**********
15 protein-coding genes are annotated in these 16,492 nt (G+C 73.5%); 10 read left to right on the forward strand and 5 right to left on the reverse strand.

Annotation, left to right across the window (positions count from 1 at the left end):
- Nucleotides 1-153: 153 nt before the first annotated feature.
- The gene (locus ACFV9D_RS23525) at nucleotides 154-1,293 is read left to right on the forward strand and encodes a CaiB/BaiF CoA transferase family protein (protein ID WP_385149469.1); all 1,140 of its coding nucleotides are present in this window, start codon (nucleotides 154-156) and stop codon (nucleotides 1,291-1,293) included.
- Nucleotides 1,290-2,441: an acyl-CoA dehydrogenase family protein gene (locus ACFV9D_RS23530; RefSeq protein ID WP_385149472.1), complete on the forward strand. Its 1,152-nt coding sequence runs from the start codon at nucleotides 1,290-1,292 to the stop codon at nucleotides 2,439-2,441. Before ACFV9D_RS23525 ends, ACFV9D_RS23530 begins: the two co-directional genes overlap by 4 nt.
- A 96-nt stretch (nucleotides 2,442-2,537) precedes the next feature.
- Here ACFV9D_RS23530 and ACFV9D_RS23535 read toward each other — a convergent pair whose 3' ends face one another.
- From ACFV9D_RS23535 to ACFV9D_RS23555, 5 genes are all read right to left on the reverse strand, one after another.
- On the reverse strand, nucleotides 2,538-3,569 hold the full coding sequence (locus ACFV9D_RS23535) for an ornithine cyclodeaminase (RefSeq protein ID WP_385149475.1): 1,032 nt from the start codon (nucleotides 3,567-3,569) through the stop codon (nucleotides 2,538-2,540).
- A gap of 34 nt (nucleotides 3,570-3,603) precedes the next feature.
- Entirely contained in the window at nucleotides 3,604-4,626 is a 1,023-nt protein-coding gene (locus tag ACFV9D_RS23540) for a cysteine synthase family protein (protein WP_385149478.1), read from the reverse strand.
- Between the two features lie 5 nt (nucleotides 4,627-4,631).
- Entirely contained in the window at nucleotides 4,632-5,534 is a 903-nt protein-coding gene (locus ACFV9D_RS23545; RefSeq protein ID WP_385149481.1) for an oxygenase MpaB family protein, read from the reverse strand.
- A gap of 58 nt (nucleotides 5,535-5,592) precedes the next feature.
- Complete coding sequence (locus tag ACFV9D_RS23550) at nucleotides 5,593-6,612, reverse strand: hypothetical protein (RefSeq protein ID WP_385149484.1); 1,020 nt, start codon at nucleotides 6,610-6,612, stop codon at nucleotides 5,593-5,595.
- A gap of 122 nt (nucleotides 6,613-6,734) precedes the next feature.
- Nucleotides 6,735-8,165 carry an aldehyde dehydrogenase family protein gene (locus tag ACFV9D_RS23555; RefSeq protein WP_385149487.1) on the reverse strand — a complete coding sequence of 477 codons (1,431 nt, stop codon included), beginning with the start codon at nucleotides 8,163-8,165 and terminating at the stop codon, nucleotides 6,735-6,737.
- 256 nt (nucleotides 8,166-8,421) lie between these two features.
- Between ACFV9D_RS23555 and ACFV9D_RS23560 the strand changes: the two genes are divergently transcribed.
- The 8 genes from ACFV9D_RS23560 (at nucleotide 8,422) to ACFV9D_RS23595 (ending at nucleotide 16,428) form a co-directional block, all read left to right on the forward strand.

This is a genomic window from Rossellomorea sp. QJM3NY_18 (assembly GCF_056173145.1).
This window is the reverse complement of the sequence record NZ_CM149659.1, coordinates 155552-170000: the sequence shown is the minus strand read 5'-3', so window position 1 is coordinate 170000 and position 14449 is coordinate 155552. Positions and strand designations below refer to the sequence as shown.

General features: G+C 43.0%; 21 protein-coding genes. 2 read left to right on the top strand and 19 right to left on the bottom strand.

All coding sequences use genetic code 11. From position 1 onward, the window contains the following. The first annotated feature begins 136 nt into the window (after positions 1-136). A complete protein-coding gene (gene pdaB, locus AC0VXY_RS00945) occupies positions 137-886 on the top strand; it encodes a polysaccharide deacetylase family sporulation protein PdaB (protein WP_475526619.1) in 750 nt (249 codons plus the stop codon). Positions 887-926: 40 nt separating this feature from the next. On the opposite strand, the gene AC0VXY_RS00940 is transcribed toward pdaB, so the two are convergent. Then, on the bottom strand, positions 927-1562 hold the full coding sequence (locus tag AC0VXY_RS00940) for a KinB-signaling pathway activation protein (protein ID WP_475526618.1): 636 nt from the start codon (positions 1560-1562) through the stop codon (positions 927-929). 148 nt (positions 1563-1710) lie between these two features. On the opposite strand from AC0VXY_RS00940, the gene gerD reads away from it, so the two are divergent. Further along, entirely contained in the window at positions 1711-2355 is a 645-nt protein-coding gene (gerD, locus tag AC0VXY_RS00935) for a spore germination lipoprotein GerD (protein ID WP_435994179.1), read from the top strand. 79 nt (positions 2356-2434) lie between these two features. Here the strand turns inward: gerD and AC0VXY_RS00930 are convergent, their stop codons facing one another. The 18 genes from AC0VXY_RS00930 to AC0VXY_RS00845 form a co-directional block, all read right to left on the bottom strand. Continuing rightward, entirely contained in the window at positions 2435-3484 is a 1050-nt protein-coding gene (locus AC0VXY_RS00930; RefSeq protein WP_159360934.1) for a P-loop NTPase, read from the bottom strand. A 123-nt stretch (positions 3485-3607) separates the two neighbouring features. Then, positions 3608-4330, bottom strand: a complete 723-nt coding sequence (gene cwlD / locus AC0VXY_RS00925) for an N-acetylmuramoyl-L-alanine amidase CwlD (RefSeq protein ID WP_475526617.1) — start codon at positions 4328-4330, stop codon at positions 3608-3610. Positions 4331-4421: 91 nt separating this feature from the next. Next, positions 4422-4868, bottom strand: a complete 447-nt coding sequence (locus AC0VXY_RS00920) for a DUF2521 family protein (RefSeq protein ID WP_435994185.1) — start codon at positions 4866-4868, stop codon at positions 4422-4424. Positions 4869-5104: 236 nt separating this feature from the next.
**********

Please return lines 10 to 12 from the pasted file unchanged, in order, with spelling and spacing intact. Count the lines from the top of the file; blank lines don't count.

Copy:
- A gap of 34 nt (nucleotides 3,570-3,603) precedes the next feature.
- Entirely contained in the window at nucleotides 3,604-4,626 is a 1,023-nt protein-coding gene (locus tag ACFV9D_RS23540) for a cysteine synthase family protein (protein WP_385149478.1), read from the reverse strand.
- Between the two features lie 5 nt (nucleotides 4,627-4,631).